BISMARCK-State officials approved a short-term extension for the North Dakota Department of Trust Lands commissioner's appointment Thursday, May 25, but also decided to open up applications for the position.

Lance Gaebe, whose term was up at the end of June before Thursday's action by the Board of University of School Lands, said he intends to reapply for the position. He said there hasn't been a formal performance review on his position since he took the job in 2010.

"It's a way of doing a performance evaluation in the context of applying for the opening," he said.

The Land Board voted unanimously Thursday to extend Gaebe's appointment until the end of the year or until a potential new commissioner is named. Superintendent of Public Instruction Kirsten Baesler, a board member, was absent from the meeting.

Gov. Doug Burgum, who chairs the five-member Land Board, said Cabinet members were asked to reapply for their positions after he took office in December. Gaebe is not a member of Burgum's Cabinet but is appointed by the Land Board, which is made up of the governor, secretary of state, superintendent of public instruction, state treasurer and attorney general.

WDAY logo
listen live
watch live
Newsletter signup for email alerts

The scope of the commissioner's job "has changed substantially" since Gaebe was first appointed, Burgum said during Thursday's meeting.

"I think it would be appropriate for us as a board to post the position," he said, adding that Gaebe could be considered "in the context of other applicants."

The Department of Trust Lands is responsible for managing the permanent educational trust funds and assets under the Land Board's control. It also manages sovereign mineral acres and operates the Unclaimed Property Division and the Energy Infrastructure and Impact Office.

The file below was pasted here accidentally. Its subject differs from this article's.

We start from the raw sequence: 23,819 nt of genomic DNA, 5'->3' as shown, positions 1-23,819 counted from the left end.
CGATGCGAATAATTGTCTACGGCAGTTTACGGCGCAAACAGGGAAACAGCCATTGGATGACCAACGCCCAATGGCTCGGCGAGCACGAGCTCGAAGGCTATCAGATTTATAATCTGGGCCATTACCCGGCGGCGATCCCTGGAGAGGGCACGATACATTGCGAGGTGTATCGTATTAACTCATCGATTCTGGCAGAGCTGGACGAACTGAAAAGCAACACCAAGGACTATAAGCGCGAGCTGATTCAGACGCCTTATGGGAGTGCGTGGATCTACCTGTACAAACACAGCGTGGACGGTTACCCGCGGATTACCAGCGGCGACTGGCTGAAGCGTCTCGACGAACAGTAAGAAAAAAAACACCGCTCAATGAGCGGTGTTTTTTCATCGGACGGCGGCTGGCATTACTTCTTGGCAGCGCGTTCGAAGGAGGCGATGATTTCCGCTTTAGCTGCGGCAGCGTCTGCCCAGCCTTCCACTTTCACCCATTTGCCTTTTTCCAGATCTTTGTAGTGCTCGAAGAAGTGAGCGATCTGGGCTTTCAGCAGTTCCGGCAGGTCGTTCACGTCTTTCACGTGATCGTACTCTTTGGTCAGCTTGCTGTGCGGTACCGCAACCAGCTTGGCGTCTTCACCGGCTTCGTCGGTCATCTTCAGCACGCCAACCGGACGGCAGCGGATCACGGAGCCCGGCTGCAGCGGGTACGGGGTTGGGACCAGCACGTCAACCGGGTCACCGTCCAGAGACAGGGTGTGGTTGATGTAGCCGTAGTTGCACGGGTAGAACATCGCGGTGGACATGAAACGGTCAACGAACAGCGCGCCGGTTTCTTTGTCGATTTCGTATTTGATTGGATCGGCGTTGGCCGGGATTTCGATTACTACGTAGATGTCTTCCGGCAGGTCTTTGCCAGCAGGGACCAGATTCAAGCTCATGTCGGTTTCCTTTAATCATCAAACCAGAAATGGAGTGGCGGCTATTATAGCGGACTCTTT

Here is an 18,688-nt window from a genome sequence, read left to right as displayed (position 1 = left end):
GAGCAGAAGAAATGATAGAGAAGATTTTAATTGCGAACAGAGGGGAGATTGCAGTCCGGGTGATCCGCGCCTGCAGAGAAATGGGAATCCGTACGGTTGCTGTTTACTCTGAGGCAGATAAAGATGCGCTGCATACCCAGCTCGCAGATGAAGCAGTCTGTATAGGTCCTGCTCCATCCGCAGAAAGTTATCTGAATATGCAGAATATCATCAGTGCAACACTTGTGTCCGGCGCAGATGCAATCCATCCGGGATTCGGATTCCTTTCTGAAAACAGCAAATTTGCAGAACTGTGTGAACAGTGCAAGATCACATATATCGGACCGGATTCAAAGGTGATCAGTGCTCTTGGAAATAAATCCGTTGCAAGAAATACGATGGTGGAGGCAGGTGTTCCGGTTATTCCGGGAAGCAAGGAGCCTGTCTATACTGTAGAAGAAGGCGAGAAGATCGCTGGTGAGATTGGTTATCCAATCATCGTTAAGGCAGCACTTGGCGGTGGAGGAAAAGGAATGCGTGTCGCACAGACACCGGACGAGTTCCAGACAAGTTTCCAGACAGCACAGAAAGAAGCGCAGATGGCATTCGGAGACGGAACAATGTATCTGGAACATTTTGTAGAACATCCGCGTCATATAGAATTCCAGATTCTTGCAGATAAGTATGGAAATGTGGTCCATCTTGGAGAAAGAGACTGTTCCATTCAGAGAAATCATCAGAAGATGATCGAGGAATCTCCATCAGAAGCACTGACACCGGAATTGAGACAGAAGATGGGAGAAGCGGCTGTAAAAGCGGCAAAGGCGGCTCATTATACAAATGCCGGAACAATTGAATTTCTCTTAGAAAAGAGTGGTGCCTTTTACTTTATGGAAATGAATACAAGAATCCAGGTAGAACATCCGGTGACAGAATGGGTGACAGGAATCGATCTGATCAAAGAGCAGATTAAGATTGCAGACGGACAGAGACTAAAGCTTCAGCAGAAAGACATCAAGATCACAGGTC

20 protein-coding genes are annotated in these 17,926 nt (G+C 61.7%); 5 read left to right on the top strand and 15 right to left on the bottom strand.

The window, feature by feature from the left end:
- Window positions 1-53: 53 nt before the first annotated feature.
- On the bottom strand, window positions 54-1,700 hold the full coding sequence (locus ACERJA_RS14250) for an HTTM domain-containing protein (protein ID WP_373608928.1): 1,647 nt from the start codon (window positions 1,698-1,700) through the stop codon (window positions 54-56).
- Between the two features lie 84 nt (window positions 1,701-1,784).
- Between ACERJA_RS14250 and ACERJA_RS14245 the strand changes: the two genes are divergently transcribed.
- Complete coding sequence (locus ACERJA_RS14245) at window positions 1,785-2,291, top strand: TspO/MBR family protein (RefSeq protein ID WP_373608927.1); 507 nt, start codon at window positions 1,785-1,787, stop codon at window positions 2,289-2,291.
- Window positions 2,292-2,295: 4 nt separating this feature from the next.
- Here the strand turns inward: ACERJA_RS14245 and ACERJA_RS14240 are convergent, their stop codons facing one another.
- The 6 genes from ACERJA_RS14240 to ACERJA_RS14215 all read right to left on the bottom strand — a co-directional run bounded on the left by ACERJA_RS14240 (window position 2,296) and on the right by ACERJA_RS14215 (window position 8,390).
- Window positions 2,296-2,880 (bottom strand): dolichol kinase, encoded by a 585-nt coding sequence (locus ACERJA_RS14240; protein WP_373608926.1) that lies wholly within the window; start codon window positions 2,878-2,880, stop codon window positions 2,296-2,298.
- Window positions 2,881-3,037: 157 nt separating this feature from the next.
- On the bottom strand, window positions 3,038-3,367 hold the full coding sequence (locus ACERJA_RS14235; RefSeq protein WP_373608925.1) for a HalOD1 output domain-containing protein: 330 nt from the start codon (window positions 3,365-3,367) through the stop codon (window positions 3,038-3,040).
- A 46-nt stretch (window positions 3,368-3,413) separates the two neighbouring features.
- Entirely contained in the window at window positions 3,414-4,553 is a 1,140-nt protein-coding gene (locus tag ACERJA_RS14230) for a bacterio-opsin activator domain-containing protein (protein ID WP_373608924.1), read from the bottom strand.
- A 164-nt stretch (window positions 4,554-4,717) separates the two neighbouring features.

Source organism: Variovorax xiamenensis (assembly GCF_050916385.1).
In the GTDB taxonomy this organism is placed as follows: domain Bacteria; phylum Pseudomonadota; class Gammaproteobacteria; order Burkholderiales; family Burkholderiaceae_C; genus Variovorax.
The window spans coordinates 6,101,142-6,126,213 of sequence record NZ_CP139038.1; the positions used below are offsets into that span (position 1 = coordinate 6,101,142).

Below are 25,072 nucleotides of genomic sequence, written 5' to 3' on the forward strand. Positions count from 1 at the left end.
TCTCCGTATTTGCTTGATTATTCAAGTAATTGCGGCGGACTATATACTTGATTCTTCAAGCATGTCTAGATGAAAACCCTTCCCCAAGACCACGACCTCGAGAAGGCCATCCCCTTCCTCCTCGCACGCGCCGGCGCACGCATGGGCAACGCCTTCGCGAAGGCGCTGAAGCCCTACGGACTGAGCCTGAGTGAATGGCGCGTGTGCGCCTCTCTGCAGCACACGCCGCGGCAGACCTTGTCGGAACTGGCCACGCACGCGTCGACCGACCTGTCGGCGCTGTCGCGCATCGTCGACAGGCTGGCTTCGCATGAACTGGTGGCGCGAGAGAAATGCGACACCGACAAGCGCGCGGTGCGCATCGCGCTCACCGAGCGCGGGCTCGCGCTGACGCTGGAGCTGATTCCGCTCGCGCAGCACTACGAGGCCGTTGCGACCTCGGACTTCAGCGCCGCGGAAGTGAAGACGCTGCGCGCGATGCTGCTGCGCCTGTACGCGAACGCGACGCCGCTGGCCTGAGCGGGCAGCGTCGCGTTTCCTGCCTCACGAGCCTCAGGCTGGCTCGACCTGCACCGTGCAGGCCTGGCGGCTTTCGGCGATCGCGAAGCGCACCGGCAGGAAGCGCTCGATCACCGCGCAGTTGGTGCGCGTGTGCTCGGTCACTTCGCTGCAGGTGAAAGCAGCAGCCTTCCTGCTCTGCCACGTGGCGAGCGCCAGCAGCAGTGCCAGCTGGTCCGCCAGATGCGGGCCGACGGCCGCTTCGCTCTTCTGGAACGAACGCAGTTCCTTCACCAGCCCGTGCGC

Gaebe was previously a deputy chief of staff and senior policy advisor to then-Gov. John Hoeven. Prior to working in the Hoeven administration, he was executive director of the state Agricultural Products Utilization Commission.

Burgum spokesman Mike Nowatzki didn't have details Friday, May 26, on a timeline for the application process.

Gaebe's department was the subject of several critical audits last year, which prompted some heated words during a legislative committee meeting. He said Friday that progress has already been made to address the issues.

"I have confidence in him," Secretary of State Al Jaeger said. "I certainly would hope that he applies again."

State Treasurer Kelly Schmidt said she was disappointed the board hadn't conducted a formal review of Gaebe's performance.

"If we're not happy, we have not been forthcoming in what we're not happy about," she said.